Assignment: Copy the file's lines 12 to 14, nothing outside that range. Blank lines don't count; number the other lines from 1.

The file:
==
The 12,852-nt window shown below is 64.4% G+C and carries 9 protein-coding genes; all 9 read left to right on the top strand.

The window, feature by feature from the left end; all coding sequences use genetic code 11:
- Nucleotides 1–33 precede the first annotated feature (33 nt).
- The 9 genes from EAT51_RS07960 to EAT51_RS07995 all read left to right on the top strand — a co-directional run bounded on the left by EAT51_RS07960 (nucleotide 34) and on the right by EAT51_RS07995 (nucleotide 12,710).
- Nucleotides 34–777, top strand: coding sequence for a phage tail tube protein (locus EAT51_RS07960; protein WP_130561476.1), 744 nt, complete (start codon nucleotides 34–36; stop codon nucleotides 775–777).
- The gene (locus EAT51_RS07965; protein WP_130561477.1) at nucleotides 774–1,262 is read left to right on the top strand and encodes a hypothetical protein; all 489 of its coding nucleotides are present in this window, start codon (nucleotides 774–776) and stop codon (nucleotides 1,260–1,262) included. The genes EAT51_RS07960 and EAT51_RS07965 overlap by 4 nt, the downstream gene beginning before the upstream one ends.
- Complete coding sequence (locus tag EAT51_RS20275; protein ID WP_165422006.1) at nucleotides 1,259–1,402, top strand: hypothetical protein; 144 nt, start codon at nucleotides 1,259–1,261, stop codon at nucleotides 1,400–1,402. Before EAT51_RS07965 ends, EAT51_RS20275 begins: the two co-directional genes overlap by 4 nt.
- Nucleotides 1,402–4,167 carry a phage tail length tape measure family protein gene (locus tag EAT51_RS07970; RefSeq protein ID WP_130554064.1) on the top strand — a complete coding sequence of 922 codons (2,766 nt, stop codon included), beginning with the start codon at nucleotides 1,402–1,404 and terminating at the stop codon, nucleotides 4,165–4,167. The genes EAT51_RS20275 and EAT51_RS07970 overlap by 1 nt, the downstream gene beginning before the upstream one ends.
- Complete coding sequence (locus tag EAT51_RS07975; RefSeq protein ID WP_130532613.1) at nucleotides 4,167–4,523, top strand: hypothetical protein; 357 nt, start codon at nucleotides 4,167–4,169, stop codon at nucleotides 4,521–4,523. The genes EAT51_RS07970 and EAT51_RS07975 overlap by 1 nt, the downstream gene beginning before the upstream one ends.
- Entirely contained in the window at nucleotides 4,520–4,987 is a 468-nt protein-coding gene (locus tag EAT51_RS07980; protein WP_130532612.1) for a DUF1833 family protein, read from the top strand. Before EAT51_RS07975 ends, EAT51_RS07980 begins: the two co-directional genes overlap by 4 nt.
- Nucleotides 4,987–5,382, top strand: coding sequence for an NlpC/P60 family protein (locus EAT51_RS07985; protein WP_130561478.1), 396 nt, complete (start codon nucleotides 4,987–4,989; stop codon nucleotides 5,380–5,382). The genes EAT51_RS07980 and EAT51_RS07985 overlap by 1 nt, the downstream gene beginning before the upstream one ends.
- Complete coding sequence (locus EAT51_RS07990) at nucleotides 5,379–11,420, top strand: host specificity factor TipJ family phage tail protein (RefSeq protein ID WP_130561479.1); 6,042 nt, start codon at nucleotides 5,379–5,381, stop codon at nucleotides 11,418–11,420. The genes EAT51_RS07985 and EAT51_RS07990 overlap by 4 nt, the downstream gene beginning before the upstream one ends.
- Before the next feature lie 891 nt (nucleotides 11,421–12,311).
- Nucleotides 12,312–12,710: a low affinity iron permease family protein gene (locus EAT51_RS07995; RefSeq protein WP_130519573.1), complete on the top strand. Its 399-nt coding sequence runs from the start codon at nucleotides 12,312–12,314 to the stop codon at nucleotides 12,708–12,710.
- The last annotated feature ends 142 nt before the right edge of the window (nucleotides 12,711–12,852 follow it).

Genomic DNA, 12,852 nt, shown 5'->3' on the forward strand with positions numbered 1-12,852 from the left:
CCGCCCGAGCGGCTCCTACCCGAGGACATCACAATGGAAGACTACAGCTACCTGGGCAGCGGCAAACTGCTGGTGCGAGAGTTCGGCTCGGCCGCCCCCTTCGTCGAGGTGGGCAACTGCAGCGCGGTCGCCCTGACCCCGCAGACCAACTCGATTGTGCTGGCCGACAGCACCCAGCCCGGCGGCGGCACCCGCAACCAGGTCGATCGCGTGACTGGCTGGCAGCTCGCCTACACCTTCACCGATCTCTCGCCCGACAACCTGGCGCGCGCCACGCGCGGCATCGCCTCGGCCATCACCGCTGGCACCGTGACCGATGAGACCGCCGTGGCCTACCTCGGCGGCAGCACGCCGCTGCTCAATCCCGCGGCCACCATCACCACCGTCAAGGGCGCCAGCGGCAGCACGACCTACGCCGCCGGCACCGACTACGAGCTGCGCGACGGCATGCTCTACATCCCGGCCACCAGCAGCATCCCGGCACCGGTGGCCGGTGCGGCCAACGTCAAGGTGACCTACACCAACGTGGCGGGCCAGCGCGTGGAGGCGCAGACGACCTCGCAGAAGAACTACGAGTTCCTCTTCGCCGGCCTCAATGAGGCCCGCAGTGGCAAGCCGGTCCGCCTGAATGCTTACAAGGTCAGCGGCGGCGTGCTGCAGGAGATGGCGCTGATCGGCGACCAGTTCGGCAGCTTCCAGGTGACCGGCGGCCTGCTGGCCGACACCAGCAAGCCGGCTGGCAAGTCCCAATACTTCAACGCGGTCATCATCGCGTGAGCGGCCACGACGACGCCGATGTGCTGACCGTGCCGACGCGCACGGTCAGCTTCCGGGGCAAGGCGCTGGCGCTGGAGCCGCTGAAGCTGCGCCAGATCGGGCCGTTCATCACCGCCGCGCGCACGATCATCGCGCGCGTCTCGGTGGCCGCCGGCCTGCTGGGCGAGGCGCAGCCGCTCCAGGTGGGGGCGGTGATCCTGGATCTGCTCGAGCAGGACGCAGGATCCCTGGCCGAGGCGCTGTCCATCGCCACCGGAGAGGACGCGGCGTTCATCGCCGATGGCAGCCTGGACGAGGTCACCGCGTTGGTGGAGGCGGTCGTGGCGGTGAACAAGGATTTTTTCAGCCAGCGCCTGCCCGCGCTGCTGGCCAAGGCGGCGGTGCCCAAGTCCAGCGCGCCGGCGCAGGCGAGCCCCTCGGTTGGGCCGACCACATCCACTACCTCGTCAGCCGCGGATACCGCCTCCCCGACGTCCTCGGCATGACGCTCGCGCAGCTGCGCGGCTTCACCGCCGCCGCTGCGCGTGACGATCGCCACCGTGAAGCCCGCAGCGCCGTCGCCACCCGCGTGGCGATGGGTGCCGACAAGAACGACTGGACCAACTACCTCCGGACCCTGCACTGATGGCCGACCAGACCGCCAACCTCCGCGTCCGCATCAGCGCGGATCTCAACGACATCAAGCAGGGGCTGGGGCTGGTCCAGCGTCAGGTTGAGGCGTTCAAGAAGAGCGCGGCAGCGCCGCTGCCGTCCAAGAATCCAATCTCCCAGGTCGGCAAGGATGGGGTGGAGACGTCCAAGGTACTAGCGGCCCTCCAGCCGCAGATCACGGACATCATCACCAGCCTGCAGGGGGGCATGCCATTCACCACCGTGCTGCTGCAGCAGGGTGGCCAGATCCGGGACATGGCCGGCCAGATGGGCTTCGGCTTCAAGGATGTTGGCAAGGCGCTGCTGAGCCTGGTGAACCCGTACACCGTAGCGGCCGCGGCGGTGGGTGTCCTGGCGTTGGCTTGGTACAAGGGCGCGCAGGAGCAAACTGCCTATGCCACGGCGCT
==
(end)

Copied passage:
- Complete coding sequence (locus EAT51_RS07990) at nucleotides 5,379–11,420, top strand: host specificity factor TipJ family phage tail protein (RefSeq protein ID WP_130561479.1); 6,042 nt, start codon at nucleotides 5,379–5,381, stop codon at nucleotides 11,418–11,420. The genes EAT51_RS07985 and EAT51_RS07990 overlap by 4 nt, the downstream gene beginning before the upstream one ends.
- Before the next feature lie 891 nt (nucleotides 11,421–12,311).
- Nucleotides 12,312–12,710: a low affinity iron permease family protein gene (locus EAT51_RS07995; RefSeq protein WP_130519573.1), complete on the top strand. Its 399-nt coding sequence runs from the start codon at nucleotides 12,312–12,314 to the stop codon at nucleotides 12,708–12,710.